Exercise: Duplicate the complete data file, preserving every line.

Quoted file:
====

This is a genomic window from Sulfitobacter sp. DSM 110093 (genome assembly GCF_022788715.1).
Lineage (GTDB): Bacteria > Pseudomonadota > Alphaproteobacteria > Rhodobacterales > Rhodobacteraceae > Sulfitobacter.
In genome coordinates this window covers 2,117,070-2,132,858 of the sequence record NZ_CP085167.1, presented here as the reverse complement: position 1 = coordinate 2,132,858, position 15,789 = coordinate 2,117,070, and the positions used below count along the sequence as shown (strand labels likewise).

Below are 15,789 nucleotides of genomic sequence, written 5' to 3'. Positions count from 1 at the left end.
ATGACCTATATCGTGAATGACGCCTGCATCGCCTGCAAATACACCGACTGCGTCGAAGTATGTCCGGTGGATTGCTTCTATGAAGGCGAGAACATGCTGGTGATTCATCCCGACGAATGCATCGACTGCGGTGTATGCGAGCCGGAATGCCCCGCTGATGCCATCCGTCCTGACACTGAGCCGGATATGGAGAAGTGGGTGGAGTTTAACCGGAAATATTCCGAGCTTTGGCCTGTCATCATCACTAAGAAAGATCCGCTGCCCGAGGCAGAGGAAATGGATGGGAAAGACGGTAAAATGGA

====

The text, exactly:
This is a genomic window from Sulfitobacter sp. DSM 110093 (genome assembly GCF_022788715.1).
Lineage (GTDB): Bacteria > Pseudomonadota > Alphaproteobacteria > Rhodobacterales > Rhodobacteraceae > Sulfitobacter.
In genome coordinates this window covers 2,117,070-2,132,858 of the sequence record NZ_CP085167.1, presented here as the reverse complement: position 1 = coordinate 2,132,858, position 15,789 = coordinate 2,117,070, and the positions used below count along the sequence as shown (strand labels likewise).

Below are 15,789 nucleotides of genomic sequence, written 5' to 3'. Positions count from 1 at the left end.
ATGACCTATATCGTGAATGACGCCTGCATCGCCTGCAAATACACCGACTGCGTCGAAGTATGTCCGGTGGATTGCTTCTATGAAGGCGAGAACATGCTGGTGATTCATCCCGACGAATGCATCGACTGCGGTGTATGCGAGCCGGAATGCCCCGCTGATGCCATCCGTCCTGACACTGAGCCGGATATGGAGAAGTGGGTGGAGTTTAACCGGAAATATTCCGAGCTTTGGCCTGTCATCATCACTAAGAAAGATCCGCTGCCCGAGGCAGAGGAAATGGATGGGAAAGACGGTAAAATGGA